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Substantive Issues in Spatial Modeling

Spatial modeling can be a very powerful tool for understanding the way space impacts behavior and policy, and can be applied to a number of types of data and situations.

Example: Spatial Models: Limitations, Issues, and Emerging Developments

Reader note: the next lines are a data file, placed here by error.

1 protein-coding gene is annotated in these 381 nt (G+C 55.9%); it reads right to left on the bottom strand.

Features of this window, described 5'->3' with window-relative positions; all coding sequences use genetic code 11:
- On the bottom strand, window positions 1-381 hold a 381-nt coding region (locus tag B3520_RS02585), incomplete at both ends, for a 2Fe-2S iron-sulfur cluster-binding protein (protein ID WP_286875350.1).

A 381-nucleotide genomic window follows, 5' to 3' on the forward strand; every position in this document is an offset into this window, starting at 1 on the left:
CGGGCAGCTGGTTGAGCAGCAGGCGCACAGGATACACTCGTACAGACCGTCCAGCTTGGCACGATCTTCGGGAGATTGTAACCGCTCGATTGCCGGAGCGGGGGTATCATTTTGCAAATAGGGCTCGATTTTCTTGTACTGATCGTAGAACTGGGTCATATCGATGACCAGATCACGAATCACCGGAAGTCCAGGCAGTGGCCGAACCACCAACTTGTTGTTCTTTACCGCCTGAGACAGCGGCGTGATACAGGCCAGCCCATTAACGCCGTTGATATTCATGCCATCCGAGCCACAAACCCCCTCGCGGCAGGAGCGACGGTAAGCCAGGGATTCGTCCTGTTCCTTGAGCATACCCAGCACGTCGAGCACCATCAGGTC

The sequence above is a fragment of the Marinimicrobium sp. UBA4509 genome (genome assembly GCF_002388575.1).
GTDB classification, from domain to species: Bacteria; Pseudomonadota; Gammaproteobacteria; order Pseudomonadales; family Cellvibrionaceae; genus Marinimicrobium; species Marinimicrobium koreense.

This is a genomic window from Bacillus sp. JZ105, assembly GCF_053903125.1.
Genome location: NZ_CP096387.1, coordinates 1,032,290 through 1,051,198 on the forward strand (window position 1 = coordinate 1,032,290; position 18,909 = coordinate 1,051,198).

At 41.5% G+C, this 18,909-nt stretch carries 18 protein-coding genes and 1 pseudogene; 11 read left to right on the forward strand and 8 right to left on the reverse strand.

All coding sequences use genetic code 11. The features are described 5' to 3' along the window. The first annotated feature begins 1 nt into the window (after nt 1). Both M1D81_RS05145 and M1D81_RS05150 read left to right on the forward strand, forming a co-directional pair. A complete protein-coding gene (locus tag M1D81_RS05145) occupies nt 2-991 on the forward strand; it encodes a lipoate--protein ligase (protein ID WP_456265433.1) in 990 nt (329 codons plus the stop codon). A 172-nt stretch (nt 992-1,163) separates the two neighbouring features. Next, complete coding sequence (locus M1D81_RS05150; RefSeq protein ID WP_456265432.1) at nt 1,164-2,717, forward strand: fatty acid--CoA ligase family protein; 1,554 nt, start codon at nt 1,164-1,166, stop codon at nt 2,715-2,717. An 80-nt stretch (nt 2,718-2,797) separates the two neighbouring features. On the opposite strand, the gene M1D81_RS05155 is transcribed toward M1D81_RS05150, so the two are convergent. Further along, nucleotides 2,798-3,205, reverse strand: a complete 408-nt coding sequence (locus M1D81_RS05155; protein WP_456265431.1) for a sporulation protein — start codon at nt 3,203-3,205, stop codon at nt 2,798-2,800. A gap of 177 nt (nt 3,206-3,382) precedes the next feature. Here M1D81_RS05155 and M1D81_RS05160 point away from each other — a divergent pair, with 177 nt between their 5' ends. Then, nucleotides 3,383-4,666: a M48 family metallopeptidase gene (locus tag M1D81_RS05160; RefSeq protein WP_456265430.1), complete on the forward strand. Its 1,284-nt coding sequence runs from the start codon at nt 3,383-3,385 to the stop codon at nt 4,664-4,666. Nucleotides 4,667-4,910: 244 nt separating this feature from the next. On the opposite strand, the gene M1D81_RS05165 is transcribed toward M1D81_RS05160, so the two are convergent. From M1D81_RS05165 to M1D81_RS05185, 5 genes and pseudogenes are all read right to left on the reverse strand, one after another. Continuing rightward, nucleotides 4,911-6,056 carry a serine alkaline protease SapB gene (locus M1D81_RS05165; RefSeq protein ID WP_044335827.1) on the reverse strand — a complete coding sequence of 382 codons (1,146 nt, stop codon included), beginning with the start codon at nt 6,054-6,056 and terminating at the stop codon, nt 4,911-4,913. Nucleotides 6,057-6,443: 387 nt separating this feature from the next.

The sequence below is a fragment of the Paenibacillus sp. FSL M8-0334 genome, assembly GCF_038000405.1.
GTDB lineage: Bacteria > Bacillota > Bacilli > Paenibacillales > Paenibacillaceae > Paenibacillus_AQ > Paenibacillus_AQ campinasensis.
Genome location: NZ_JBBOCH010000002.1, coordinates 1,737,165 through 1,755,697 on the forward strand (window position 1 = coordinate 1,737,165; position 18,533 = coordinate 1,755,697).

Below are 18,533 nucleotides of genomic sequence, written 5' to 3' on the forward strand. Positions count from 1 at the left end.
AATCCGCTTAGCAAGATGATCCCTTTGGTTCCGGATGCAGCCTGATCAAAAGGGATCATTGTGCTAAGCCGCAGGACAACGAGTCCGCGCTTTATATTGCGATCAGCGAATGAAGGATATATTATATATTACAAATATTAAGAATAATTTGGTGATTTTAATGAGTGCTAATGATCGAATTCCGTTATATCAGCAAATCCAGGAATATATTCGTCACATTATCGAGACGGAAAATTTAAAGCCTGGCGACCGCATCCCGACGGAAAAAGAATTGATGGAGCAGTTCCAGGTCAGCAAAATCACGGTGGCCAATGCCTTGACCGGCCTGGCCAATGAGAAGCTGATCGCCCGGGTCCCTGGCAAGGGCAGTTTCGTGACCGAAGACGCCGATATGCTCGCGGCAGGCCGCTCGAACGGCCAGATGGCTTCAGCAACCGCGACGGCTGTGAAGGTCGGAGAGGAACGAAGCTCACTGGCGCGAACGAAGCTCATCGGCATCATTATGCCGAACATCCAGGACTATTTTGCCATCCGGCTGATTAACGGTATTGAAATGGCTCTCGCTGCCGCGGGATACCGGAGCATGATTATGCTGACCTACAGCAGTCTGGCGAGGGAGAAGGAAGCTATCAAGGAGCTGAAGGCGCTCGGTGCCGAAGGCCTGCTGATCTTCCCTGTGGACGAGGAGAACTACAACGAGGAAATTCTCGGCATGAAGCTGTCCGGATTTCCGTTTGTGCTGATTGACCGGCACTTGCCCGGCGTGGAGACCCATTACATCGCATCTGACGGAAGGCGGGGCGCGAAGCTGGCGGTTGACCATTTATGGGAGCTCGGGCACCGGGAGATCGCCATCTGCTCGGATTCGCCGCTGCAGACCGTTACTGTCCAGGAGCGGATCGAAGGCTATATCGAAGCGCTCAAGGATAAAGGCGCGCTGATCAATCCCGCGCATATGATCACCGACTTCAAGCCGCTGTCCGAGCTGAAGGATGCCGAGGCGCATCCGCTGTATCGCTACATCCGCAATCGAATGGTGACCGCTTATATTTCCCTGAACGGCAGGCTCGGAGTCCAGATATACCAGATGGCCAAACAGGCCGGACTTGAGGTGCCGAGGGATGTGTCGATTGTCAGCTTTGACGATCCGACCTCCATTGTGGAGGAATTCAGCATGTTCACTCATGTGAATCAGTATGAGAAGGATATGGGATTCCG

Like all statistical modeling approaches, spatial modeling has limitations. The usual set of assumptions that apply to standard linear modeling also apply here, and can be especially problematic. For example the assumption that the residual variances are randomly distributed is particularly problematic if there are large inter spatial unit variation in the observations. In pooled models, this is dealt with via the Random Effects versus LSDV choice, but in the cross sectional case the assumption is that whatever heterogeneity there is has been explained by the inclusion of the right independent variables-another version of the omitted variable problem discussed above. If the heterogeneity is due to spatial effects, in can be modeled; if not, it may undermine the stability of the results.